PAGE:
Martin, William (1696?-1756) (DNB00)
MARTIN, WILLIAM (1696?–1756), admiral, was the son of Commodore George Martin (d. 1724), and, it is said, a kinsman of Admiral Sir John Norris [q. v.] He entered the navy as a ' volunteer per order,' or ' king's letter boy,' on board the Dragon, with his father, 26 Aug. 1708 (Commission and Warrant Book, 12 Aug. 1708). When the Dragon went to Newfoundland in May 1710, Martin was put on shore at Plymouth 'for his health' (Dragon's Pay Book). He must have been entered on board some other ship almost immediately, for on 30 July 1710 he was promoted by Sir John Norris in the Mediterranean to be second lieutenant of the Resolution. On 4 Jan. 1711-12 he was appointed by Sir John Jennings, also in the Mediterranean, to the Superbe, in which he continued till July 1714 (Comm. and Warr. Books; Admiralty Lists). During 1716 and 1716 he was in the Cumberland, flagship of Sir John Norris in the Baltic. In 1717 he was in the Rupert; in 1718 again with Norris in the Cumberland. On 9 Oct. 1718 he was promoted to the rank of captain, and took post from that date. On 5 Nov. 1718 he was appointed to the Seahorse; and on 9 Feb. 1719-20 to the Blandford, which during the summers of 1720-1 was attached to the Baltic fleet under Norris, and was afterwards employed in American waters in the suppression of piracy. From 1727 to 1732 he commanded the Advice in the fleet at Gibraltar or in the Channel, under Sir Charles Wager; and from 1733 to 1737 the Sunderland on the home station, at Lisbon, or in the Mediterranean. In May 1738 he was appointed to the Ipswich, one of the fleet in the Mediterranean under Rear-admiral Nicholas Haddock [q. v.] In January 1740-1 he was ordered to hoist a broad-pennant in command of a detached squadron oft' Cadiz, and in July 1742 was sent by Admiral Thomas Mathews [q. v.] to enforce the neutrality of Naples. With three ships of the line, two frigates, and four bomb-vessels he sailed into Naples Bay on the afternoon of 9 Aug., and sending his flag-captain, De Langle, on shore, requested an immediate and categorical answer to his demands. The Neapolitans attempted to make conditions, and De Langle returned to the ship with their deputy. Martin replied that he was sent ‘as an officer to act, not a minister to treat,’ and desired De Langle to go back and insist on an answer in half an hour. Martin's force was small, but immensely superior to any the Neapolitans could oppose to it, and they necessarily yielded to the pressure put on them; but Charles (afterwards Charles III of Spain) neither forgot nor forgave the indignity.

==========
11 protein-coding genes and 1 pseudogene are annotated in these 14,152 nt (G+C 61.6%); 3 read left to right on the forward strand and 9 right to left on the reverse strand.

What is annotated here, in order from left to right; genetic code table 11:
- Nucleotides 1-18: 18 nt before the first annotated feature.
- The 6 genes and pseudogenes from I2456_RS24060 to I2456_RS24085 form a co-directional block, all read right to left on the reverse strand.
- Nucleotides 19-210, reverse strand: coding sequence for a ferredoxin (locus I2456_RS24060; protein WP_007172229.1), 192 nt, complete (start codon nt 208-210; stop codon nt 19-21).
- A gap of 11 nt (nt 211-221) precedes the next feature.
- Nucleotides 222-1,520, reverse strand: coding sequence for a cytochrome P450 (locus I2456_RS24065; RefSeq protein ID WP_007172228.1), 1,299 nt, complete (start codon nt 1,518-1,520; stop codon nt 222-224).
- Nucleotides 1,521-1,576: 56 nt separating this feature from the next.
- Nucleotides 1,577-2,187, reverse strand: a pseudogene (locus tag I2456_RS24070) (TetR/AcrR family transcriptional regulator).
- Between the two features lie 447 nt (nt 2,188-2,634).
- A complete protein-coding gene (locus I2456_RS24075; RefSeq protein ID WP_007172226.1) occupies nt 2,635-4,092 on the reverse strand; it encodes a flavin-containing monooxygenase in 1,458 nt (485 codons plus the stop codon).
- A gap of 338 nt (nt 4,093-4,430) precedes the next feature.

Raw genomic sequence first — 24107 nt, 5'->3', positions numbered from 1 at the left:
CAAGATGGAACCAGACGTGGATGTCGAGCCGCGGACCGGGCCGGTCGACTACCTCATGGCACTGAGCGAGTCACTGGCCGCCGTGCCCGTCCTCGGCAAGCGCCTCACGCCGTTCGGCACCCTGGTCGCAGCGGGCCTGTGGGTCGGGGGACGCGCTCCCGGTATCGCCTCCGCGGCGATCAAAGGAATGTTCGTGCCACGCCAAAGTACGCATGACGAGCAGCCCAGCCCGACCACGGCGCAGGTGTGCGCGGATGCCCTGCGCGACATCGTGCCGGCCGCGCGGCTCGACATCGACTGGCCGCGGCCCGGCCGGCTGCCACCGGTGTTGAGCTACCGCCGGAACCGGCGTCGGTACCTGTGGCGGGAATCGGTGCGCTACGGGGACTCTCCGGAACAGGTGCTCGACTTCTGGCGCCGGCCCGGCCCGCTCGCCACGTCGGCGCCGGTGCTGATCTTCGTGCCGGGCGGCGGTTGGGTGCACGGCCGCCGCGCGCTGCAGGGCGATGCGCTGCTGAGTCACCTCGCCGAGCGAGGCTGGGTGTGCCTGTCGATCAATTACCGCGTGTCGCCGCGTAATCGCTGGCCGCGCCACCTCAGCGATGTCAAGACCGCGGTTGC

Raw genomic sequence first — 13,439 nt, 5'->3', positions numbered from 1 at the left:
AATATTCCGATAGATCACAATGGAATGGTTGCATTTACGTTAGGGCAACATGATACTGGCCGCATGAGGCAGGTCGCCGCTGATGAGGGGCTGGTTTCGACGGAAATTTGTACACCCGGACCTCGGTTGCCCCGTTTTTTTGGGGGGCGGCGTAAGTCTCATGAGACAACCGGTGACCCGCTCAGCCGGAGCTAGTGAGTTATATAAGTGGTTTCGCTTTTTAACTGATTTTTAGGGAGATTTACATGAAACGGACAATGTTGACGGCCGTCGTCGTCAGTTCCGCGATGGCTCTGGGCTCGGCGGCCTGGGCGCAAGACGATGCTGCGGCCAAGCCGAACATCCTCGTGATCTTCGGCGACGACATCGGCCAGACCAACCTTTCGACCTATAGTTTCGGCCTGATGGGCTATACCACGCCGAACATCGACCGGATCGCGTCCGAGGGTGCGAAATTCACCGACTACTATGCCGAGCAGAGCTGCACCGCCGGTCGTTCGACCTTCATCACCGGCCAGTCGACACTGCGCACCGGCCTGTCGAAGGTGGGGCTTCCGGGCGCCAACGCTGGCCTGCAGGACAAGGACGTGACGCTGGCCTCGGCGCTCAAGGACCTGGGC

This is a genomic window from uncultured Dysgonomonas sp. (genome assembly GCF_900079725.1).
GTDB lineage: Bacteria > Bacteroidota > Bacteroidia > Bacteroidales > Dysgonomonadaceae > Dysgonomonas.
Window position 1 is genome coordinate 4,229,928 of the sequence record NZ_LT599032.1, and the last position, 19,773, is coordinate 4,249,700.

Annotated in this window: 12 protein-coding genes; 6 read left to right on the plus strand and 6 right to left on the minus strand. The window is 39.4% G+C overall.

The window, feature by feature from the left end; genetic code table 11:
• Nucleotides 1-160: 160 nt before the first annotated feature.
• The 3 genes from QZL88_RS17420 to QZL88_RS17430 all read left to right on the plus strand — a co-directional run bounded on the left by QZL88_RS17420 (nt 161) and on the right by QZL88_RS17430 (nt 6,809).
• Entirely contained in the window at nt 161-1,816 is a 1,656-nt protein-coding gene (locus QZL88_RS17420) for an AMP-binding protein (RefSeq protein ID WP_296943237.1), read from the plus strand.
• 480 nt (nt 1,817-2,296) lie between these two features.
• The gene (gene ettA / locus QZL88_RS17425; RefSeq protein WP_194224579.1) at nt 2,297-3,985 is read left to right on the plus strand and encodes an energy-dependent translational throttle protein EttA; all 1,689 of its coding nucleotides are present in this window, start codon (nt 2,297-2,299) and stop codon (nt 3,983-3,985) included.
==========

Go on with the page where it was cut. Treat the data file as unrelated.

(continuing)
He was subsequently employed in protecting Tuscany from any attempt on the part of the Spaniards, and in February 1742–3 was sent to Genoa to require the destruction of some magazines which the Spaniards had formed on Genoese territory; if any opposition was offered he was to bombard the city. He was afterwards sent to Ajaccio, where he found a Spanish ship entering recruits for the Spanish army. Here, too, resistance was impossible, and on his demand the men were landed and the ship was burnt. Towards the end of the year he returned to England, and on 7 Dec. was promoted to the rank of rear-admiral. In February 1743–4 he commanded in the Channel fleet under Sir John Norris. On 19 June 1744 he was advanced to be vice-admiral, and was second in command in the fleet which went to Lisbon under Sir John Balchen [q. v.] After Balchen's death he was appointed to the chief command, which he held through 1745. In December he was sent into the North Sea under Admiral Vernon, and on Vernon's dismissal succeeded to the command. On 15 July 1747 he was promoted to be admiral of the blue; but piqued, it may be, at Anson, who was his junior, taking on himself the command in the Channel, he obtained leave to retire. He settled down at Twickenham, and died there on 17 Sept. 1756, ‘being then about sixty years old’ (Charnock). According to Charnock ‘he not only possessed a considerable share of classical learning, but spoke the French, Spanish, Italian, and German languages with the greatest ease and fluency. In his person he was remarkably handsome and particularly attentive to his dress, manners, and deportment. When in command he lived in the greatest splendour, maintaining his rank in the highest style.’ It does not appear that he was married. Sir George Martin [q. v.], admiral of the fleet, was his grand-nephew, grandson of his brother Dr. Bennet Martin.
[The Memoir in Charnock's Biog. Nav. iv. 69 is wrong in its account of Martin's early life and service, which is here given from the official documents in the Public Record Office; Beatson's Nav. and Mil. Memoirs; Walpole's Letters (Cunningham), vol. i. freq.; Doran's Mann and Manners at the Court of Florence, vol. i. freq.]